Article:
Its that time again

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Check out cool Ramadan pics from around the world courtesy of the BBC.

Happy Ramadan!

Ramadan Kareem!

Ramadan Mubarak!

Ramadan Mubarak-ho!

Tomorrow Ramadan will start inshAllah, and I’m not sure I’m ready. Not not ready for the fasting, but not ready for the iftars and the suhoors and the expectations that come with them. I don’t know whats normal here, what foods I’m supposed to cook, how much food I’m supposed to cook, etc. All of my Ramadans thus far (all three of them) have been in the US where I only had to worry about feeding myself, and I’m not sure about anyone else but I personally am quite easy-going in terms of food. If I only fed myself a TV dinner I was quite alright with that but somehow I don’t think Mr MM would be very happy.

He says that I can just keep cooking like I normally do, and I’m lucky because he focuses more on the spiritual aspect of Ramadan rather than the traditional aspect: feasting until you can’t move. He scoffs at the Muslims who make 20 different courses of food and spend ridiculous amounts of money on sweets and meat. He’s all about the prayer, mashAllah, not the ostentatiousness. Yay for me, alhumdulillah, that means I’m not expected to cook for half the day. I’m lucky like that. But when it comes to us holding an iftar here in our home, well… I’ll be dead in the water.

And in the back of my mind I’m thinking about the iftars I was invited to and the iftars at the mosque and my cooking just doesn’t quite match up with that. Hopefully things will move smoothly for me and I’ll be able to fulfill both his expectations and my own. And I’m looking forward to spending Ramadan here in Egypt; in the US I had to mold my fasting around life whereas here life molds itself around fasting, which is great. It will be a big difference.

Anyways, I’m wishing all of you a blessed Ramada filled with love, family, happiness, and the acceptance of your prayers.

May it be a joyous time.

God bless.

* All Arabic words like iftar and suhoor can be found in the Glossary of Terms.

Some notes on Ramadan:

Fasting: nothing to eat or drink from sunrise to sunset, this includes no smoking and no chewing gum as well.

Fasting lasts for 30-31 days and at the end is a big celebration called Eid al-Fitr which lasts for three days.

Those who have a medical condition, are pregnant or nursing, or may be somehow harmed by fasting are not supposed to fast as the religion prohibits causing harm to yourself.

The meaning of Ramadan is to remember God and pray.

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11 responses to “Its that time again

  1. Molly! I’m excited about your first Ramadan in a Muslim country 🙂 insh’Allah it’ll be everything you hope and more! I get to spend like three days of mine in Pakistan but then it’s back to the states.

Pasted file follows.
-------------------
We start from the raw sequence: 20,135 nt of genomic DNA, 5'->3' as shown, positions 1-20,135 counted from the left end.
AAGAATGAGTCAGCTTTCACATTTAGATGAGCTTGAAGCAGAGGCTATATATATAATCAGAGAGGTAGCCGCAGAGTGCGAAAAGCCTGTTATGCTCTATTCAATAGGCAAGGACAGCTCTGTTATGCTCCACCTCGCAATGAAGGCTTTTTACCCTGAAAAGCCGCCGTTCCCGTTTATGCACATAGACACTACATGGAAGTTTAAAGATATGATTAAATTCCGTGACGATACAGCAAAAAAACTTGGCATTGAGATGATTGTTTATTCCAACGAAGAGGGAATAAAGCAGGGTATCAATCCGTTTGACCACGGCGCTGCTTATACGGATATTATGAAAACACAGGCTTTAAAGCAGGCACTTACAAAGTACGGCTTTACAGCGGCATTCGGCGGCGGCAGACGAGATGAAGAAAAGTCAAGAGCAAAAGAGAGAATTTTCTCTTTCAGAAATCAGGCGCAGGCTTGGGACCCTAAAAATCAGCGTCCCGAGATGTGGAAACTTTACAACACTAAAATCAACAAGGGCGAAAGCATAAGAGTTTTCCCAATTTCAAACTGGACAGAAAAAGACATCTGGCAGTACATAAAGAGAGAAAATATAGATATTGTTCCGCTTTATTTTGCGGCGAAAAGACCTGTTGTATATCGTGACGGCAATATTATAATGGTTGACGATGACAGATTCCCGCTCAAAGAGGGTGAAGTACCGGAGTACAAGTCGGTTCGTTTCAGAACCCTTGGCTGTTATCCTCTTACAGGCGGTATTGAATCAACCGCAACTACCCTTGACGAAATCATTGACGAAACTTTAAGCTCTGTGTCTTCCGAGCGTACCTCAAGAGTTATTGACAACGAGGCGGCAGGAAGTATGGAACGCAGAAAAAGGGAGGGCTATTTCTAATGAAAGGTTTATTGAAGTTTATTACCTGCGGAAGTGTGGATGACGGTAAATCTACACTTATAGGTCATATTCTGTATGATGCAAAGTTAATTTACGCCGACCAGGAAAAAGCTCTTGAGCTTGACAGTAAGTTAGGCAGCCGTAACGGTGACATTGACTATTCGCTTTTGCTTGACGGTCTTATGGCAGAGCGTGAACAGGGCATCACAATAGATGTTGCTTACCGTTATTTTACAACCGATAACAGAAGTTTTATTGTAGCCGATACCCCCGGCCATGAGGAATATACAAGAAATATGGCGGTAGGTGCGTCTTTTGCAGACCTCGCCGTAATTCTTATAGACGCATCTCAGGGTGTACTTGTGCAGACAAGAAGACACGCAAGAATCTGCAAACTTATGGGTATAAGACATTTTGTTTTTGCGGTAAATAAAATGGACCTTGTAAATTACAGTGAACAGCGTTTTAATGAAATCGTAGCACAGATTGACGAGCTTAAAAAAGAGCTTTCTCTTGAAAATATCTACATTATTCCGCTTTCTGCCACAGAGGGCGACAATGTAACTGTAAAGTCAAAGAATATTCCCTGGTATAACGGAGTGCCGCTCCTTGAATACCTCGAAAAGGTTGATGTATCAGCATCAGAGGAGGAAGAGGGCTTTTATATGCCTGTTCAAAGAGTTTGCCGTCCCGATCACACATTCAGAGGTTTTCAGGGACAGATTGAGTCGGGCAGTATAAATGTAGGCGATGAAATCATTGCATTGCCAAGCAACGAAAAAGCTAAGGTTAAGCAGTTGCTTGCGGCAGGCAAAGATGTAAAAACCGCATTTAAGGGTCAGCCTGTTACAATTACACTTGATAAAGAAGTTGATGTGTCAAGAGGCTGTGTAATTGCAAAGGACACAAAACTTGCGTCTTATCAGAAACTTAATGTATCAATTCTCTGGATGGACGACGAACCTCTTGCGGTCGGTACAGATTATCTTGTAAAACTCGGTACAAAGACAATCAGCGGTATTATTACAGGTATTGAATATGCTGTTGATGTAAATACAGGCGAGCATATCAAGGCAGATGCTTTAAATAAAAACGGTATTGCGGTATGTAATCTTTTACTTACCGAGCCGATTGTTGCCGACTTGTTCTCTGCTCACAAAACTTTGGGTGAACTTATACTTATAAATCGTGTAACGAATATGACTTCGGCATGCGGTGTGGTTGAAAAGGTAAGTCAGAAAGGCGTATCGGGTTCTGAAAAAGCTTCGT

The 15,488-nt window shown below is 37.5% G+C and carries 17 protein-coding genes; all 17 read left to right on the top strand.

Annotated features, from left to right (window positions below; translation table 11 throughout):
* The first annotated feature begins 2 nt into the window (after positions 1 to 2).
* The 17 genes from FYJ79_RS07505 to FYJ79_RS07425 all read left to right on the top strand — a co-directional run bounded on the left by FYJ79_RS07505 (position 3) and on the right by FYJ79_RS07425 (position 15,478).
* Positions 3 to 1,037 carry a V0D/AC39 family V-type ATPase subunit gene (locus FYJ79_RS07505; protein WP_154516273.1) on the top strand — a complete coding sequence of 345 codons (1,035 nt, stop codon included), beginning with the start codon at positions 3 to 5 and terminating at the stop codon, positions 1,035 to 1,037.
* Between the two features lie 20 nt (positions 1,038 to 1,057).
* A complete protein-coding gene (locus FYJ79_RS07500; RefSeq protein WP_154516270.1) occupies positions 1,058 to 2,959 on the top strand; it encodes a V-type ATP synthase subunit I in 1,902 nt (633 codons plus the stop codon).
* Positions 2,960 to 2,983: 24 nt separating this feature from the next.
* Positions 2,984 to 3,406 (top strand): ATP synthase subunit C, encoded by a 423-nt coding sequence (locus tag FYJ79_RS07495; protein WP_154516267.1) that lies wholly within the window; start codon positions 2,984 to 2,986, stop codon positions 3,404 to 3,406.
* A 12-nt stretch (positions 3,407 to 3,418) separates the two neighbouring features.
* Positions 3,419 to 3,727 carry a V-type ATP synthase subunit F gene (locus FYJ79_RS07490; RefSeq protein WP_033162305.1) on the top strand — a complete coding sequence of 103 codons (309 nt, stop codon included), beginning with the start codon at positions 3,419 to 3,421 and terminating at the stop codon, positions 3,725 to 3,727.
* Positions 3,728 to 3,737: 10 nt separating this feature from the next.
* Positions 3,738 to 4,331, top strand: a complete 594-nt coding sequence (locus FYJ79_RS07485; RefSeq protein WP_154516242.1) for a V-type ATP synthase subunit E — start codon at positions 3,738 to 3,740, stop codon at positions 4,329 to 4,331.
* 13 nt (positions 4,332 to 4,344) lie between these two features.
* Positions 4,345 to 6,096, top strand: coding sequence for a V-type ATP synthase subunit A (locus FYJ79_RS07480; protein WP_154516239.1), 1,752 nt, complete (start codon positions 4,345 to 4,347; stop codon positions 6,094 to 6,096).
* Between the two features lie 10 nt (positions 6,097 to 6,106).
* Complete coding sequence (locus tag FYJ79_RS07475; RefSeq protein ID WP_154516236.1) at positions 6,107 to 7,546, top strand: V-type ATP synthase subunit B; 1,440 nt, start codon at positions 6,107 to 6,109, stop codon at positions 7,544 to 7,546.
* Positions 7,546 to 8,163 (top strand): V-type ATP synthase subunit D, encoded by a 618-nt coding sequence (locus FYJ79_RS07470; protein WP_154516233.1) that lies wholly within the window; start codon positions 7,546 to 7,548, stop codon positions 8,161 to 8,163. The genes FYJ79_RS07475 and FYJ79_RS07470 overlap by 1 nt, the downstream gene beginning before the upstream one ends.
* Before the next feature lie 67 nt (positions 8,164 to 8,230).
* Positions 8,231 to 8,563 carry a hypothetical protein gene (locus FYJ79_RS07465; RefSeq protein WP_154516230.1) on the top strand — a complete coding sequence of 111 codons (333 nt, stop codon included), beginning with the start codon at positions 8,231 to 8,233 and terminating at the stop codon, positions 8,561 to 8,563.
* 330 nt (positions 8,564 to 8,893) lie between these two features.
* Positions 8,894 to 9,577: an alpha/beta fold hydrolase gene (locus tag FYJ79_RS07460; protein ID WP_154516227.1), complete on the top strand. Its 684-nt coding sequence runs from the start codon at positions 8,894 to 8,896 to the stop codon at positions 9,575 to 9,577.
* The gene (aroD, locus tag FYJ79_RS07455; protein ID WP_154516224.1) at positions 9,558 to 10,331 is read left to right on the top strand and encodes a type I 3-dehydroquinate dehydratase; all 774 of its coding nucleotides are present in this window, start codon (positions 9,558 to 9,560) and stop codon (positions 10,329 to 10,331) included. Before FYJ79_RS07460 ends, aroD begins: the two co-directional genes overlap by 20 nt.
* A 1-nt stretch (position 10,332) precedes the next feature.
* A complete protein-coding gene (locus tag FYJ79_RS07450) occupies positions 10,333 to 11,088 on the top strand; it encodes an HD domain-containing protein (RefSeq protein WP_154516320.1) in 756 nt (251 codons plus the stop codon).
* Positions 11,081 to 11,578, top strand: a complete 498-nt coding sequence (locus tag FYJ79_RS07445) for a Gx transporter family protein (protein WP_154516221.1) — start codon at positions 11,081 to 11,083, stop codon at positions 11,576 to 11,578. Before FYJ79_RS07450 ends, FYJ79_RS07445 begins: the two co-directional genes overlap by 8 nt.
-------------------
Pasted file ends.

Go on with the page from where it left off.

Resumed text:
keep us all posted!
    -VF

  2. Ramadan Kareem!

    And don’t worry much about the Iftar… if it was me, I would be happy NOT to eat Egyptian food. I mainly cook regular, boring Canadian food myself. But hubby loves it so thats all that matters!

  3. Take this opportunity to learn how they cook for Ramadan. Not to be shallow and we all know that Ramadan isn’t about food – but take that chance, girl. 🙂

  4. Ramadan Mubarak!

    I wouldnt know anything about ramadans in another country, seeing as how ive been in the USofA all my life. But good luck to you, and hope this is the first of many(?) wonderful Ramadans that you will spend in Egypt!

  5. Asalaam Alaikum Sister,

    Ramadan Kareem!

    Have a blessed first Ramadan in Egypt!

    Ruqayyah

  6. I feel you. A lot of the time I don’t feel like cooking, we’ll just have tuna or ramen or foul and falafel but that’s just not acceptable in Ramadan now is it? first day…stood in the kitchen 4 hours. second day. just 2 1/2 , Im going to my inlaws for several days so I’ll be happy for the break.

  7. Ramadan Mubarak to you!

  8. lol, I made that picture 🙂 Well, half made it. I found the graphic and then added the text. I originally posted it on my old blog called “Realm of Mystics and Seekers.” lol, don’t worry, I don’t mind you using it. I just smiled when I found it here! Glad you liked it!

    Oh, and Ramadan Mubarak 🙂 May this month be a beautiful one for you, insha’Allah.

  9. I absolutely love the pic! Thank you for making it. I ganked it from google so it wasn’t listed as yours. I’ll change that if you want, I’ll list you as the source. And your blog is awesome.

    Ramadan Kareem, may Allah bless you.

  10. lol, thanks a lot Molly 🙂

    I don’t mind at all, you can keep it up here! Thanks for listing me as a source, that was nice of you. I’m linking to you on my blog as well.

    I also responded to your comment on my blog. Thanks for reading my story. I have another one in the works that I think you’ll really like too.

    Salaam 🙂

  11. A friend sent me link to ‘How to snag a bearded Mozlem’ & I linked to yours from there. Love it! Ohh-I’m so jealous. i lived in egypt in 2006 & still miss it alot. Cook normal food & it will be fine. felafel & fuul are easy to make though.

    I’m south African, but of Indian origin, and it’s the same here with table groaning with dishes. Alhamdulillah, we no longer do that in our family & feel much better for it.

    Ramadhan Mubarak

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